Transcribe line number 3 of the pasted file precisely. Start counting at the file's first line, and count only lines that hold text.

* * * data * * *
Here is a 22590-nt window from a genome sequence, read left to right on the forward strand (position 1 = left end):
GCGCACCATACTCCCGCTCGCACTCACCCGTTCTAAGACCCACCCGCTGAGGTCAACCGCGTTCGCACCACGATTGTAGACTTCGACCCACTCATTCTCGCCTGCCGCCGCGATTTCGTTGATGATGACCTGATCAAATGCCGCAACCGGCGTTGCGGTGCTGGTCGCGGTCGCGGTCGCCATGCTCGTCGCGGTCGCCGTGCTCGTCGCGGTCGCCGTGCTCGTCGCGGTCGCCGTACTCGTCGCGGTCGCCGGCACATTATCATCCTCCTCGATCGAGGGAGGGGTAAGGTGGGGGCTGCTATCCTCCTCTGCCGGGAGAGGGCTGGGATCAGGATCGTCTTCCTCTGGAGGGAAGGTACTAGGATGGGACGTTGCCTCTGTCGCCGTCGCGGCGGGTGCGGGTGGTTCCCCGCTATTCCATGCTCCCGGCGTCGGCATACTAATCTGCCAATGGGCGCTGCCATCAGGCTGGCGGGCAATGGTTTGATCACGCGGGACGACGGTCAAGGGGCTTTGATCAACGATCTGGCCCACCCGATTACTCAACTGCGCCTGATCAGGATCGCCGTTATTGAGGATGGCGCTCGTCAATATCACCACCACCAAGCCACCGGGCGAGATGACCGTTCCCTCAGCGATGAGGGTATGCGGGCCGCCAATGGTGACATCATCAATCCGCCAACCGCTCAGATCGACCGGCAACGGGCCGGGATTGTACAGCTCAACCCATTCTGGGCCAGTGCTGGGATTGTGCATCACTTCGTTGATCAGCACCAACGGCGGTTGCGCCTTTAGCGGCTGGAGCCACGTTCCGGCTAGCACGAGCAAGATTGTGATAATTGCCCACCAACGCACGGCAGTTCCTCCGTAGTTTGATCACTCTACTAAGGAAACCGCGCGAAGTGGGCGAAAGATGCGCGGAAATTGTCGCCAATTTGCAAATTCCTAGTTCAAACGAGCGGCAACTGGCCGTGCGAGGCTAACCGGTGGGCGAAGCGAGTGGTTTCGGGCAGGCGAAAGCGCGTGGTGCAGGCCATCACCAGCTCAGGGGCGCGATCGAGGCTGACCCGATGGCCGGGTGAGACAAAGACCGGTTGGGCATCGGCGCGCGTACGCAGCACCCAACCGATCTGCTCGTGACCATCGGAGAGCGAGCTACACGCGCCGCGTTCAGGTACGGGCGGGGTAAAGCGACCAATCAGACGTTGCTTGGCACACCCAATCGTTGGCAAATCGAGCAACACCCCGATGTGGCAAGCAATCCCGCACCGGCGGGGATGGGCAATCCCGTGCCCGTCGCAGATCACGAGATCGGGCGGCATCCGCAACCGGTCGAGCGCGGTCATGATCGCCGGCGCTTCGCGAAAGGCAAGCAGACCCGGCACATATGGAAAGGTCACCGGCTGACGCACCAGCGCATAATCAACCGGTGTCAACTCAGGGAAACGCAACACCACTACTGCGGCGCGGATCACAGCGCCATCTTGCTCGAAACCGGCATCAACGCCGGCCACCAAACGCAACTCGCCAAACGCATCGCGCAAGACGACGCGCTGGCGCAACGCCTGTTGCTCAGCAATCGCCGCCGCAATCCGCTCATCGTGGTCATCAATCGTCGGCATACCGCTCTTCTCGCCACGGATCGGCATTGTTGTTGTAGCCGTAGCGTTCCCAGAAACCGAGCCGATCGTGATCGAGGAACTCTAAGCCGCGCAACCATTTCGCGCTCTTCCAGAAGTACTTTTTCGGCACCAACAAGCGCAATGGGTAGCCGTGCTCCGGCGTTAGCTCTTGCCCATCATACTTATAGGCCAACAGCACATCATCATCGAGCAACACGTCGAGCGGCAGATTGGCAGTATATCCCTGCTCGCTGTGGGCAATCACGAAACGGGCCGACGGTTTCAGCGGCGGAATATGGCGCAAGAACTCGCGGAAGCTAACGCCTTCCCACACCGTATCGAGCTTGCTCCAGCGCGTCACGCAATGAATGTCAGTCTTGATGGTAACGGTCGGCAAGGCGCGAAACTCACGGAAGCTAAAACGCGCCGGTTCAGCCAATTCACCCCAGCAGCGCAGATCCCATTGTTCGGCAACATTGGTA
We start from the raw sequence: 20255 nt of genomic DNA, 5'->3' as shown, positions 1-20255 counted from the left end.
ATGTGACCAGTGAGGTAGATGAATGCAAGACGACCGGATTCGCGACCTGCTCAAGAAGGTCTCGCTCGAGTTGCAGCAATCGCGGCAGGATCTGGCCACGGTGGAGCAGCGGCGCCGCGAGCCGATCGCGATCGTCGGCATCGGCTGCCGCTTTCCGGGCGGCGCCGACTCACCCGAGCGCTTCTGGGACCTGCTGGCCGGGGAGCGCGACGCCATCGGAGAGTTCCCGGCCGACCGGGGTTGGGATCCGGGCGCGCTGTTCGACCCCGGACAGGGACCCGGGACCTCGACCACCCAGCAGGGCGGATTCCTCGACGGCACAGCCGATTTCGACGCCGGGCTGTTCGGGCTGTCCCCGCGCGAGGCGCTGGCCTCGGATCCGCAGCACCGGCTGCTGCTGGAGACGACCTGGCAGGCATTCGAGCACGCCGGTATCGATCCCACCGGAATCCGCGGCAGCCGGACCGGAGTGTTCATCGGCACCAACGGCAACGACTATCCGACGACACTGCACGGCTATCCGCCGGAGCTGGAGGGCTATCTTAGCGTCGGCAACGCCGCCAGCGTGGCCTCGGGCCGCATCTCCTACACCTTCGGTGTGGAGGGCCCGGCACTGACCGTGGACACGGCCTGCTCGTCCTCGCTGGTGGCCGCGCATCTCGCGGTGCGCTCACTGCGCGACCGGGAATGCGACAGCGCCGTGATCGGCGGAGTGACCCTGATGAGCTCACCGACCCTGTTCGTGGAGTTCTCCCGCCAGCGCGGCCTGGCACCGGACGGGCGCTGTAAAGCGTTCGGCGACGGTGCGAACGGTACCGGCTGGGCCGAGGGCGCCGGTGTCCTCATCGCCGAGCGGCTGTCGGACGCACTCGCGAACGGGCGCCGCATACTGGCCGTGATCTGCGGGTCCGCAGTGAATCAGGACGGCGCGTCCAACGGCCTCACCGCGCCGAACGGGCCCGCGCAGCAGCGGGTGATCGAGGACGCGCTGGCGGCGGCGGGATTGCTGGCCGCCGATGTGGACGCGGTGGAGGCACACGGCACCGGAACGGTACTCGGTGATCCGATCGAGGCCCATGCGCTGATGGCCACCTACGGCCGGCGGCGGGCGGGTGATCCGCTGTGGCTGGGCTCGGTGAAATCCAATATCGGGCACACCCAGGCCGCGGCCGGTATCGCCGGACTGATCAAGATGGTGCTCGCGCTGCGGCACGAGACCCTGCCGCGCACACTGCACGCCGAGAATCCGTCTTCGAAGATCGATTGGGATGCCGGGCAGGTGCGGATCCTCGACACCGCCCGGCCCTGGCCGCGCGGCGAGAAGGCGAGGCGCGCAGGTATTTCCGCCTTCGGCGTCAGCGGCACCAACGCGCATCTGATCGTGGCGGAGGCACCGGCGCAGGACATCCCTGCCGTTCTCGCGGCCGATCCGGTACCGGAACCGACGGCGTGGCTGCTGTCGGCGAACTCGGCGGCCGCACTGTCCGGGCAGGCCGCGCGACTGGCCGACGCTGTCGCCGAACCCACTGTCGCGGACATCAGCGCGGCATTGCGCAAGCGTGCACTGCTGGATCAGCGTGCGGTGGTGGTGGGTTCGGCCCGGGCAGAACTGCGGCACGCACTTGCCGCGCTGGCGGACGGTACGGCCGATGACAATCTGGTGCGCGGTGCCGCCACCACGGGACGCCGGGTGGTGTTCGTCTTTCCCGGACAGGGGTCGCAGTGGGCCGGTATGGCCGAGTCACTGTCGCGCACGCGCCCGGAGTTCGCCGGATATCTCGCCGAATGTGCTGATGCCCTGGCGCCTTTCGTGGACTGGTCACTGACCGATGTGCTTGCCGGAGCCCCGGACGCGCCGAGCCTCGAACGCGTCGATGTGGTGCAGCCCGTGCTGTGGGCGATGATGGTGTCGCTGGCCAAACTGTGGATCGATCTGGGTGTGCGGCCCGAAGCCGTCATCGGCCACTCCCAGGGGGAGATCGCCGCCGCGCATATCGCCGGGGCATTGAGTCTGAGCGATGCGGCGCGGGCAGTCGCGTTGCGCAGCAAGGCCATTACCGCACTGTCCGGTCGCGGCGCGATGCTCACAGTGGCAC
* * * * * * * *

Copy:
We start from the raw sequence: 20255 nt of genomic DNA, 5'->3' as shown, positions 1-20255 counted from the left end.